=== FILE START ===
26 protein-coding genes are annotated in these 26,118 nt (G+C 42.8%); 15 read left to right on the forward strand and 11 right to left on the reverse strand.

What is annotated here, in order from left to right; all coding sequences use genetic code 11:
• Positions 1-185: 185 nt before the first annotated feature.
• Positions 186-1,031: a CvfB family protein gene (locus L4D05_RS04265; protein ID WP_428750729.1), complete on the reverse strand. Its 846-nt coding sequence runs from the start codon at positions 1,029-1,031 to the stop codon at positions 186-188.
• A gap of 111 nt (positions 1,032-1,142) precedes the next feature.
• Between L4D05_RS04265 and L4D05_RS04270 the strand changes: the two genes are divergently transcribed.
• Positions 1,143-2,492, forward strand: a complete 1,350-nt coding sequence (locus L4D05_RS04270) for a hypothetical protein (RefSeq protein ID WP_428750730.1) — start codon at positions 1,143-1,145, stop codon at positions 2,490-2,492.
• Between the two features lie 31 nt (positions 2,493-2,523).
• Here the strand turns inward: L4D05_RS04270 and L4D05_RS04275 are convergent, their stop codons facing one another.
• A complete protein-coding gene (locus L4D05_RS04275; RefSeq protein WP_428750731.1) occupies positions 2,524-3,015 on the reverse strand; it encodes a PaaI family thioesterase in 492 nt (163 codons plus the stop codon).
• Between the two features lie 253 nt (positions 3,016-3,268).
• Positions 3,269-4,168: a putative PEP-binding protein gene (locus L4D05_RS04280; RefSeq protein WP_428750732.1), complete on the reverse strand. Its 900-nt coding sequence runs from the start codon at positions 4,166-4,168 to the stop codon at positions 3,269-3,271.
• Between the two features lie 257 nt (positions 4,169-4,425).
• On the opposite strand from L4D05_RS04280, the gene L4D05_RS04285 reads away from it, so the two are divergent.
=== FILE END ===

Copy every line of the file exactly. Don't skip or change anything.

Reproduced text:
26 protein-coding genes are annotated in these 26,118 nt (G+C 42.8%); 15 read left to right on the forward strand and 11 right to left on the reverse strand.

What is annotated here, in order from left to right; all coding sequences use genetic code 11:
• Positions 1-185: 185 nt before the first annotated feature.
• Positions 186-1,031: a CvfB family protein gene (locus L4D05_RS04265; protein ID WP_428750729.1), complete on the reverse strand. Its 846-nt coding sequence runs from the start codon at positions 1,029-1,031 to the stop codon at positions 186-188.
• A gap of 111 nt (positions 1,032-1,142) precedes the next feature.
• Between L4D05_RS04265 and L4D05_RS04270 the strand changes: the two genes are divergently transcribed.
• Positions 1,143-2,492, forward strand: a complete 1,350-nt coding sequence (locus L4D05_RS04270) for a hypothetical protein (RefSeq protein ID WP_428750730.1) — start codon at positions 1,143-1,145, stop codon at positions 2,490-2,492.
• Between the two features lie 31 nt (positions 2,493-2,523).
• Here the strand turns inward: L4D05_RS04270 and L4D05_RS04275 are convergent, their stop codons facing one another.
• A complete protein-coding gene (locus L4D05_RS04275; RefSeq protein WP_428750731.1) occupies positions 2,524-3,015 on the reverse strand; it encodes a PaaI family thioesterase in 492 nt (163 codons plus the stop codon).
• Between the two features lie 253 nt (positions 3,016-3,268).
• Positions 3,269-4,168: a putative PEP-binding protein gene (locus L4D05_RS04280; RefSeq protein WP_428750732.1), complete on the reverse strand. Its 900-nt coding sequence runs from the start codon at positions 4,166-4,168 to the stop codon at positions 3,269-3,271.
• Between the two features lie 257 nt (positions 4,169-4,425).
• On the opposite strand from L4D05_RS04280, the gene L4D05_RS04285 reads away from it, so the two are divergent.